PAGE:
TheMarker: But the builder is building a thicker wall with more material, which increases the cost.

“Yes and no,” Beinish says. “You can invest in a façade that costs more but doesn’t provide better insulation. Green building means higher quality building. You invest in insulation and in better materials. There are places where it will cost more and places where that isn’t necessarily true.”

TheMarker: How much of the extra cost gets passed on to the homebuyer?

Lifshin: “As far as we know, these apartments are not more expensive. The contractors absorbed the costs.”

According to a study on green building in projects in Nes Ziona and Netanya by Dr David Katz and Hagai Kot of Haifa University, the additional cost ranged from 2.1 to 4.1 percent, mostly on components to improve energy efficiency and other systems.

After planning, the Israel Standards Board steps in, examining the plans at three stages. First it goes over the plans and determines if the building meets the standard at the level of planning. The contractor enters at the second stage, taking the Standards Board on a tour to examine the foundations. At the third stage, occupation, they check that all the elements are in place.”

“You look and say to yourself, that looks like any other project in Israel,” says Beinish. “But the residents feel the difference. They have more natural light and ventilation, less need to turn on the air conditioner.” Green building on a massive scale would ultimately have a significant environmental impact, she claims.

Figures from the ILGBC and Standards Board show they’re handling about 200 green projects, of which 35 were approved under the old standard from 2005; another 88 are under construction and 67 are in the planning stages. Of all the projects, 53 percent are residential, 23 percent office space, 20 percent private building (such as houses) and 4 percent are public building. The Standards Board supervises throughout the construction, sending representatives to the site to inspect.

Can a house be green?

The debate on green construction raises questions of broader scope. For instance, aren’t neighborhoods of single-family houses bad for the environment? If so, how can a house be defined as green?

Meanwhile, despite the talk about energy economy, the Israeli consumer is in no rush to invest in green building. “Unfortunately, we aren’t seeing any change in demand,” admits Beinish. Surveys show the public smiles on green building and understands its importance but in practice, isn’t choosing to pay more for it.

At least awareness has grown, she says, partly because a forum of 15 big Israeli cities has been gradually adopting the green building standard. At first it was applied to buildings with more than 30 stories, then that dropped to 15. “We are seeing more projects in the direction of green building and more new neighborhoods, like those going up in Yavne, Yokneam or Ofakim, which are taking an interest in it; or in Dimona, which wants this kind of building.”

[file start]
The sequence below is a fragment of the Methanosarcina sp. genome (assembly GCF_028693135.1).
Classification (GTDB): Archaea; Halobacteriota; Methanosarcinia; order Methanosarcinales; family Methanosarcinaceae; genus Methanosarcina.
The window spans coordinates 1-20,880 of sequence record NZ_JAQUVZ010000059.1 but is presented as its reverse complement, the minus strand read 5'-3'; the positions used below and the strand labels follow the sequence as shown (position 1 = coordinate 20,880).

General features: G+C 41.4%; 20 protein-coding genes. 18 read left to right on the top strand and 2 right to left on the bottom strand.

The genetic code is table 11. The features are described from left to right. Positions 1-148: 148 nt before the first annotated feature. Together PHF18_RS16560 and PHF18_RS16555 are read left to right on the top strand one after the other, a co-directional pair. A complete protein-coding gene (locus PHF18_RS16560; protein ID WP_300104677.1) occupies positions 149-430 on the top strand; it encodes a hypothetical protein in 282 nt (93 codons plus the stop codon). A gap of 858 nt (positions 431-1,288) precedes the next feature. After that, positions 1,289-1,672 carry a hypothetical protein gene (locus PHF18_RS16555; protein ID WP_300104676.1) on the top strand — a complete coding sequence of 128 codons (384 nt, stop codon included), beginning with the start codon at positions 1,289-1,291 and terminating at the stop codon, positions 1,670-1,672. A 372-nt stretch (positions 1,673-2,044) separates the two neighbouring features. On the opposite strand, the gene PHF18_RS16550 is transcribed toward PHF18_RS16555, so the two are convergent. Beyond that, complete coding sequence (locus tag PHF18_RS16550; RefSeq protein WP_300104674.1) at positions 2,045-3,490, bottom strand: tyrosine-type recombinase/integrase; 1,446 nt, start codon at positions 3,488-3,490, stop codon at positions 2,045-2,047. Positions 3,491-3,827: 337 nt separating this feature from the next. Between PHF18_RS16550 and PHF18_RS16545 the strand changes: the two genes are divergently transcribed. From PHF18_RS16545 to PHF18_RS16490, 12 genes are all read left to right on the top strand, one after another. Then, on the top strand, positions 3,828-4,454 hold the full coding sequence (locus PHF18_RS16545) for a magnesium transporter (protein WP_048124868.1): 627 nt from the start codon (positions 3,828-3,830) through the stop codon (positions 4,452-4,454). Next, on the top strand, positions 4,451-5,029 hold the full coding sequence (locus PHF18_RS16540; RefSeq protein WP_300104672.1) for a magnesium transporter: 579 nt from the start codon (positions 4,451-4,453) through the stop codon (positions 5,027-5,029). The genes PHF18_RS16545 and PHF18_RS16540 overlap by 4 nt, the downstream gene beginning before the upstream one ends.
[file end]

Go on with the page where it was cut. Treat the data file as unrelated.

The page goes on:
TheMarker: But the trend has to be led from the top.

“I think the reality in the real estate market does not allow the issue to be debated genuinely and widely, because all anybody’s talking about is housing prices and how to lower them, so the issue of green building got shunted aside.”

Still, the ILGBC is optimistic, noting corporate research on creating a better-insulating brick, or better solar systems. The solar water heater can be adjusted according to the number of dwellers and their average shower time, saving a lot of energy, Beinish says.

If the authorities were to promote green projects in poor areas, and make existing buildings “green,” the savings on energy would go to those who truly need it, says Lifshin. The problem is that these residents can’t pay for renovation of their buildings or handle the maintenance costs of the new, more sophisticated systems.

One couple shares its satisfaction with their life in a green building. Ortal Hakimi, a resident in the Karkur project, says she didn’t understand what green building meant until she moved in. “I have a friend who lives in the Naveh area of Pardes Hana and she tells me, ‘when I come to your home, it’s really pleasant and calm.’ It’s true. There’s something very calm in this building. You don’t hear the neighbors. That’s great.”

Her husband, Shimi Hakimi, says they’ve been there for three years now and feel it in their electricity bills. “We turn on lights less, we hardly use our air conditioning, because it’s really pleasant here in both summer and winter. It’s insulated at a level I never knew before. Most of the apartments here had central air conditioning put in, but we said we’d just have one for the living room and see how it went. And we hardly ever turn it on.”

Asked for details, Hakimi says he’s saving 200 shekels a month compared with his last apartment, but isn’t sure it’s all because of the green building. Even if it is, it will take 15 years of cheaper electricity bills to return the investment in the construction cost. One can understand the Israeli consumer who wants to save here and now, certainly when making the biggest investment of his life.